• Dusun wedding - a traditional Malay wedding in the "kampung" or village where several of my co-workers' families live
  • Chinese wedding - complete with "tea ceremony" and the tradition of giving and taking money from the bride and groom
  • Rafflesia flowers - one of my co-workers has an uncle who runs a center where you can view the world's largest flowers in the wild - love me some jungle trekking
  • Western groceries - did some "guilty pleasure" shopping and made a few purchases to share with my new communities, including Blue Box [Kraft] mac 'n' cheese, pretzels and gummy bears
  • Beach day - this wasn't actually on a weekend, but a holiday excursion with friends from church in the middle of the week (so it felt like Saturday)
  • Eklektos - this is the student-led worship service at my church; I wish I could make it there every week, but other opportunities make that difficult so I get there when I can!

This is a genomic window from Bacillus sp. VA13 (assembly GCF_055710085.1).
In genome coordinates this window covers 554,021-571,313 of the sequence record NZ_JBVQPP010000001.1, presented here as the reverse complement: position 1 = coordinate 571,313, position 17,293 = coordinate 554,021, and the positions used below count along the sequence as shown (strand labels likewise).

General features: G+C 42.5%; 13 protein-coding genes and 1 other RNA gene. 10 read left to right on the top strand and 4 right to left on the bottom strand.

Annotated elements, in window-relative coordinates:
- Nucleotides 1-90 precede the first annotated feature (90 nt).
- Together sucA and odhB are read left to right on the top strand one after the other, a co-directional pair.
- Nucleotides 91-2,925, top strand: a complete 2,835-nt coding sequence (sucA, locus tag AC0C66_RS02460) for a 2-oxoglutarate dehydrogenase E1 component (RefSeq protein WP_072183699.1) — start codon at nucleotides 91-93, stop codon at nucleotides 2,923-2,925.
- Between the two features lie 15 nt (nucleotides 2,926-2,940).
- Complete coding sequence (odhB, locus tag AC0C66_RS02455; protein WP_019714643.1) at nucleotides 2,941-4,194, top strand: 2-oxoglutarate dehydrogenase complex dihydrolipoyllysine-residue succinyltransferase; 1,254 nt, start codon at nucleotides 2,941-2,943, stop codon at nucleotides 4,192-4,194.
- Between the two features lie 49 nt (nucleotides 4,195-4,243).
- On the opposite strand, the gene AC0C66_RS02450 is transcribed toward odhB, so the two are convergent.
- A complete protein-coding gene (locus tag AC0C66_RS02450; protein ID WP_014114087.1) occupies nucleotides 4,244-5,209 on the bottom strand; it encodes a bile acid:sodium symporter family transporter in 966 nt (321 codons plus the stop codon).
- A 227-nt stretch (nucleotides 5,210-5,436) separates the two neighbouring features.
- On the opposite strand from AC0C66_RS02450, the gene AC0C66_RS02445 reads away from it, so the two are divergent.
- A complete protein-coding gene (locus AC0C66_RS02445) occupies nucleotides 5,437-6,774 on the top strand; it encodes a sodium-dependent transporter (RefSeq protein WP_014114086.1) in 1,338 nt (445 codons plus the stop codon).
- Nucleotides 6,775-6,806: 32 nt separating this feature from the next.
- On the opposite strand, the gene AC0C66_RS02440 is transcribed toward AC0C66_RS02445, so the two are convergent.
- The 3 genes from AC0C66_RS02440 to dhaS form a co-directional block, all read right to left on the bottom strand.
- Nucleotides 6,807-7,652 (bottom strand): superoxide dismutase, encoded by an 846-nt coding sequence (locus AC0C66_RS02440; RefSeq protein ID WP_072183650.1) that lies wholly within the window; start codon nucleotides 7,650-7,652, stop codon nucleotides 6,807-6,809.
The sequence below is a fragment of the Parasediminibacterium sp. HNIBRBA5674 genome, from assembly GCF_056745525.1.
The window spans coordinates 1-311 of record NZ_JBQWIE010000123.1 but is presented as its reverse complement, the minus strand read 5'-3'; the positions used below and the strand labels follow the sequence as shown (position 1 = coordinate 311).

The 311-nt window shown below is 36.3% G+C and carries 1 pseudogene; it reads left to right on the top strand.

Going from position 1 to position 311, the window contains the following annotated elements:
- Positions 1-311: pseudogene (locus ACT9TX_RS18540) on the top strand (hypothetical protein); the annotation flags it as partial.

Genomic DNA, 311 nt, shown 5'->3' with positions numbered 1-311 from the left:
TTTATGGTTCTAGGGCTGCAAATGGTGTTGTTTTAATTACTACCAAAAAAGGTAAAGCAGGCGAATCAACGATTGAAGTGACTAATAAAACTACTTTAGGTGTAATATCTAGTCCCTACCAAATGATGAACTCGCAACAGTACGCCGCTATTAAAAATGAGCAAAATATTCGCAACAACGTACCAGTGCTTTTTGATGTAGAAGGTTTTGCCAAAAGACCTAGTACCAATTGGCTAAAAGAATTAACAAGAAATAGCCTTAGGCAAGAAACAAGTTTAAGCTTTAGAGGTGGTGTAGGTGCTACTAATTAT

6:30AM - wake up; get ready for church; get a ride from my lovely friend, Connie

7:30 - church at BCCM KK (E) *the "E" stands for English

9:30 - fellowship after worship and head to breakfast with one of several wonderful groups I've found myself connected with

11AM - done for the day! At this point, I gauge my needs for the rest of the weekend and decide whether to 1) ask for a ride home 2) take the bus home from wherever I am (this often fails and people insist on driving me back) 3) figure out what the people I had breakfast with are doing for the rest of the day and tag along! This could entail meandering about in one of the malls, going to a movie, heading to someone's house for games or relaxing, bowling, etc.

9PM - sleepy time

Now that you know what a "typical" week looks like for me, I look forward to sharing more detailed experiences with you, including: people, places, challenges and puzzlements. 

I really want to try and be more intentional about blogging, so feel free to call me out and/or help keep me accountable! I give you permission! ;)

Peace and love from Sabah,

Prayer requests: 

There is a couple at my church who is expecting their first baby around Christmas. He is Singaporean and they want their baby to have Singapore citizenship, so they are going there for the final two months of her pregnancy; they leave on Monday! Please pray for their safe travels and a continued healthy pregnancy.